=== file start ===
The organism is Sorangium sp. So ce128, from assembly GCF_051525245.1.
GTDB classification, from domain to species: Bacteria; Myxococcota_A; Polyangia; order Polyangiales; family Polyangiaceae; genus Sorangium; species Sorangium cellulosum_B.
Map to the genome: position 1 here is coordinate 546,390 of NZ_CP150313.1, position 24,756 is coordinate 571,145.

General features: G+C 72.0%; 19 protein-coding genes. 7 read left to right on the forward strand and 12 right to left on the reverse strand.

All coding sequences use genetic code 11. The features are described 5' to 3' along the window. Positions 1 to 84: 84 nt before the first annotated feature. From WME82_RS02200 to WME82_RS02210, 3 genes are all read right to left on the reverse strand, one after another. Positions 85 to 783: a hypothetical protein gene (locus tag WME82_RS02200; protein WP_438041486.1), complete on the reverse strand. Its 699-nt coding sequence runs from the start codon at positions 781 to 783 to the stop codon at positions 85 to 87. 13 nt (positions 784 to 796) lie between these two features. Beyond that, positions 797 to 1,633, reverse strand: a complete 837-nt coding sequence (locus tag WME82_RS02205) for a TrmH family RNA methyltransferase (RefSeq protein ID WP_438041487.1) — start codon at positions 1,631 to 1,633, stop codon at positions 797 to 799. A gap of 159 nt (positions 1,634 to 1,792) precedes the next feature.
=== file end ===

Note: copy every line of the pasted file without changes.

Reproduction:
The organism is Sorangium sp. So ce128, from assembly GCF_051525245.1.
GTDB classification, from domain to species: Bacteria; Myxococcota_A; Polyangia; order Polyangiales; family Polyangiaceae; genus Sorangium; species Sorangium cellulosum_B.
Map to the genome: position 1 here is coordinate 546,390 of NZ_CP150313.1, position 24,756 is coordinate 571,145.

General features: G+C 72.0%; 19 protein-coding genes. 7 read left to right on the forward strand and 12 right to left on the reverse strand.

All coding sequences use genetic code 11. The features are described 5' to 3' along the window. Positions 1 to 84: 84 nt before the first annotated feature. From WME82_RS02200 to WME82_RS02210, 3 genes are all read right to left on the reverse strand, one after another. Positions 85 to 783: a hypothetical protein gene (locus tag WME82_RS02200; protein WP_438041486.1), complete on the reverse strand. Its 699-nt coding sequence runs from the start codon at positions 781 to 783 to the stop codon at positions 85 to 87. 13 nt (positions 784 to 796) lie between these two features. Beyond that, positions 797 to 1,633, reverse strand: a complete 837-nt coding sequence (locus tag WME82_RS02205) for a TrmH family RNA methyltransferase (RefSeq protein ID WP_438041487.1) — start codon at positions 1,631 to 1,633, stop codon at positions 797 to 799. A gap of 159 nt (positions 1,634 to 1,792) precedes the next feature.